It appears the U.S. economy has two very distinct and diametrically opposed directions in which to go: an economic recovery the likes of which will be historic or the onset of an inflationary phase with little or no growth. This is very unusual, yet it is the position we find ourselves in.
Most economists believe 2H growth will exceed 10% and continue to be strong throughout 2022. This supercharged growth is principally due to Congress approving a $1.9 trillion fiscal package on top of an earlier $900 billion package enacted in late 2020. An additional $1-3+ trillion for infrastructure development is awaiting Congressional approval.
Many prognosticators expect the economy to return to its pre-COVID level in 2022. Job growth has been steady and there is still a huge number of unfilled jobs. The federally funded unemployment benefits, scheduled to cease in September, will force many to re-enter the workforce and fill some of the employment gap. All of this government stimulus, a Federal Reserve willing to have a Fed Funds rate below the inflation rate, a pending infrastructure spending bill in the trillions, and an end to the negative impact of the pandemic point to an inflationary scenario.
But, with the good comes the ugly. The Producer Price Index rose a full 1% in March. A solid indication of rising prices. Most energy experts believe oil will be near $100/barrel by the 4th quarter – equating to an average gasoline price of $4/gallon. These are just two examples of creeping inflation in the system.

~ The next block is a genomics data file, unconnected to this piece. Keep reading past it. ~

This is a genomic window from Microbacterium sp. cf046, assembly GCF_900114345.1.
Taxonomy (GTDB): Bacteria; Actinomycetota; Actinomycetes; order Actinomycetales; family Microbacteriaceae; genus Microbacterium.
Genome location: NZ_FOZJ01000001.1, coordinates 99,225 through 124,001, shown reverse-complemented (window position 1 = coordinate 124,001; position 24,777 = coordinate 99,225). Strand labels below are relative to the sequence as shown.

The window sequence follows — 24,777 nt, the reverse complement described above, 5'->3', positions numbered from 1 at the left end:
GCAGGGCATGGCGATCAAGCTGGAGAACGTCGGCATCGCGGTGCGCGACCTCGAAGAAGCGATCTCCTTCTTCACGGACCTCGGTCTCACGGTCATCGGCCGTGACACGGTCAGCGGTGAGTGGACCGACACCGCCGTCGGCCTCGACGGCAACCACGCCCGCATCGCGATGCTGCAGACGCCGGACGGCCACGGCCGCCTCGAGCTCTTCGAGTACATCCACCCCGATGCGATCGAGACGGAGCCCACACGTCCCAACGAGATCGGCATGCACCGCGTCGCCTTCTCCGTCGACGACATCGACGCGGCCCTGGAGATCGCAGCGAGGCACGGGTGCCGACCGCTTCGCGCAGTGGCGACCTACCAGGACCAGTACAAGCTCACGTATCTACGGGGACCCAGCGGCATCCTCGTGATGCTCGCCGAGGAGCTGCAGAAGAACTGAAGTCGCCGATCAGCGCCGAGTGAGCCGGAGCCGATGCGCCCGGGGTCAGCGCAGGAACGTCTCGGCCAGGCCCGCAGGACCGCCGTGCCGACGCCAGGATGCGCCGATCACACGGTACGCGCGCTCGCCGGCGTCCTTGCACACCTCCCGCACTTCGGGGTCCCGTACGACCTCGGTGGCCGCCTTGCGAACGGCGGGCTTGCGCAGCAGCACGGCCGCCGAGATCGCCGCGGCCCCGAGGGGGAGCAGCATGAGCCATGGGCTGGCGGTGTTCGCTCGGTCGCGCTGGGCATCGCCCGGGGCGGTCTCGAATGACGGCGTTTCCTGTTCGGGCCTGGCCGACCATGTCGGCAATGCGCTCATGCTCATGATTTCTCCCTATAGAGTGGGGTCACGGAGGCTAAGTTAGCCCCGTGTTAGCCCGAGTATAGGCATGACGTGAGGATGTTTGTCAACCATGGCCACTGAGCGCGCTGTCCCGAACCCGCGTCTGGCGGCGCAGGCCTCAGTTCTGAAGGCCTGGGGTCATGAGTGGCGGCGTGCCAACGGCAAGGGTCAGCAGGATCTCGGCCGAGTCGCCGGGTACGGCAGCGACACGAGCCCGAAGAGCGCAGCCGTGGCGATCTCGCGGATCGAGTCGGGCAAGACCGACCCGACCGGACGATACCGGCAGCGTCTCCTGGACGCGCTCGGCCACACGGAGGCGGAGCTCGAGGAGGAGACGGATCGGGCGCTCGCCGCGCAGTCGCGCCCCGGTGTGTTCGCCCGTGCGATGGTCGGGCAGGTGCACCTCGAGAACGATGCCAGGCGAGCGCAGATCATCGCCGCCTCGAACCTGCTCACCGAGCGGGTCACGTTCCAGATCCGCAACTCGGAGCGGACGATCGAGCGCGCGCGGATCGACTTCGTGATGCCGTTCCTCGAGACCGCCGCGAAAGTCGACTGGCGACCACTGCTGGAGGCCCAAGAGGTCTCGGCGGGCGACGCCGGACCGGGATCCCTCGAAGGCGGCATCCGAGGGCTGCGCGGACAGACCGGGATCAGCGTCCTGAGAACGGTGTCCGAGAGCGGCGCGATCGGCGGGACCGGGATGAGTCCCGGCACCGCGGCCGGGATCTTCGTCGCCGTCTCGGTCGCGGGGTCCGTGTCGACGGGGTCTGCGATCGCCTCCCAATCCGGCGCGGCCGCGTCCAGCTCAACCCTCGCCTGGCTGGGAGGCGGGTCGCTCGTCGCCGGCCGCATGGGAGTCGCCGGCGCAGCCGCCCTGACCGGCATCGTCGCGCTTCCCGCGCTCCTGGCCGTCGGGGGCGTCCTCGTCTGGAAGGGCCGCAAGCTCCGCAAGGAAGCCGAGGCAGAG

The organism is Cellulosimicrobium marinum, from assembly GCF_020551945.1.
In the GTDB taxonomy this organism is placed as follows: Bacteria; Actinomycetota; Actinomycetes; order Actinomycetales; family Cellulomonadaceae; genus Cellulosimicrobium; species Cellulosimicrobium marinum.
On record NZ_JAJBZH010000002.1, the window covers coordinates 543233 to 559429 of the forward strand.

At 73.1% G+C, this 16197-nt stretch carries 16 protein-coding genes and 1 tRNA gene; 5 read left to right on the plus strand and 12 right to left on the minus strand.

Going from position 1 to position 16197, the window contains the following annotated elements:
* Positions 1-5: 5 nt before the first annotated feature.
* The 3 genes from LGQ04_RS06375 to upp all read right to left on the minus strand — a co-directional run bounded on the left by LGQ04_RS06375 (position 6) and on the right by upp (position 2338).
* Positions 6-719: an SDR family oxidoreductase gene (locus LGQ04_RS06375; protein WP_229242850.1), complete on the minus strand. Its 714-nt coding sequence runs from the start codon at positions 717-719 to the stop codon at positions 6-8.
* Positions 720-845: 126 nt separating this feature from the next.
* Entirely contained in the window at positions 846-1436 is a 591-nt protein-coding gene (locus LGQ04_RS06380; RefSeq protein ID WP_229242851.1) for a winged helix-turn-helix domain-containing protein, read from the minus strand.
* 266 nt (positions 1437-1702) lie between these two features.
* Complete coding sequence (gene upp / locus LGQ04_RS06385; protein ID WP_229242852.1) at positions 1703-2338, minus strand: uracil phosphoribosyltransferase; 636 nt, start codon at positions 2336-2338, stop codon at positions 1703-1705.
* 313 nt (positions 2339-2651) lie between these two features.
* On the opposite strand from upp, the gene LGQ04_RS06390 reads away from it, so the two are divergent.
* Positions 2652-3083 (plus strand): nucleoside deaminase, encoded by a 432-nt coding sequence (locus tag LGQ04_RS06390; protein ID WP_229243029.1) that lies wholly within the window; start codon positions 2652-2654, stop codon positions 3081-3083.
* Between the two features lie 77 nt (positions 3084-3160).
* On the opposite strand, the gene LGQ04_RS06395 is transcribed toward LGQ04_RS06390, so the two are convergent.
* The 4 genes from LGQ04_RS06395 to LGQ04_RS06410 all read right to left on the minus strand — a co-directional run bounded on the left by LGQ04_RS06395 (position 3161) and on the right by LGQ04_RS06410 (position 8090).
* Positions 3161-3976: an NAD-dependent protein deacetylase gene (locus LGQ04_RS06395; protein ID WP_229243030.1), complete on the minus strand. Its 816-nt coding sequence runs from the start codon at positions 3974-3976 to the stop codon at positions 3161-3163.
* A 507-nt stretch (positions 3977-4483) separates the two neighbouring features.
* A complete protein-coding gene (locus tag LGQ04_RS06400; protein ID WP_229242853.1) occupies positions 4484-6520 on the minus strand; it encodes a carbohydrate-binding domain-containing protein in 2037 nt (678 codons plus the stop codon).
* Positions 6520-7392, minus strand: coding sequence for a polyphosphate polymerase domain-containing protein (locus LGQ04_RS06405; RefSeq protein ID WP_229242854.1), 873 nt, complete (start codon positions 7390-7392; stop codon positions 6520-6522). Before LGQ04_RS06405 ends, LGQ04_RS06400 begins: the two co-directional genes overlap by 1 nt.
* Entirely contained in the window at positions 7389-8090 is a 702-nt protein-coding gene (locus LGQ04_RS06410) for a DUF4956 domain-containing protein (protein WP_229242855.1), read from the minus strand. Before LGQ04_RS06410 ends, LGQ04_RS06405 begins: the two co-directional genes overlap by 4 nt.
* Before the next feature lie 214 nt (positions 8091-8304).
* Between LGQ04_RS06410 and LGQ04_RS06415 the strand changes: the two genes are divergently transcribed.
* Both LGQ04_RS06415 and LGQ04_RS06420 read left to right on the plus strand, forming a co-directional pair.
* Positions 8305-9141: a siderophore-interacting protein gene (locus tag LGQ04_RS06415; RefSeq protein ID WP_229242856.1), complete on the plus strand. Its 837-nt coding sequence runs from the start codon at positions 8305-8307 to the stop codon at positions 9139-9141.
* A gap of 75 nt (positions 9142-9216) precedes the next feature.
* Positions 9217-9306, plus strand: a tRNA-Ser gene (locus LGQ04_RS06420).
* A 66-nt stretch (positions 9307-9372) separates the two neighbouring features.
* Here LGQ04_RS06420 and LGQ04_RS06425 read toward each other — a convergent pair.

It’s no secret that throughout the world government-reported inflation stats are inaccurate – almost always erring on the side of understating inflation (and that goes for the U.S. as well). As we noted earlier, currently the ‘reported’ inflation rate (5% in May) is much higher than the interest rate (Fed Funds rate is only 0.25%). Meaning that it pays to borrow money and speculate by purchasing assets: real estate, stocks, commodities, even cryptocurrencies. This speculation forces prices for these finite assets even higher and inflation starts to spiral as the relative value of the dollar decreases.
The Federal debt was 127% of GDP in the 1st quarter of this year. With the anticipated growth in the 2nd Half of the year, this Debt-to-Output is forecasted to come down. However, the Biden Administration and Democratic House are contemplating a $3+ trillion infrastructure spending bill. This is not sustainable, particularly in a rising interest rate environment that the Fed will be forced into.
Higher Taxes! All of the COVID stimulus and the pending infrastructure spending will all go back from where it came – the Federal government. Taxes would have to rise at all income levels and higher tax rates would be assessed in many things, such as the death tax.
Higher taxes, rising prices for commodities, food, energy, health care, insurance, and a spend-binged government puts the average consumer in the lurch. It’s the old mushroom farm scenario: keep them in the dark and very once-in-a-while throw some crap on them.
I am skeptical about the rosy future many economists are predicting. Yes, there will be good, robust growth in the 2nd half of this year – but, I believe, it will be short-lived. Furthermore, if the Fed waits too long to increase interest rates the ecomony will experience not runaway inflation but its far worse sibling – stagflation.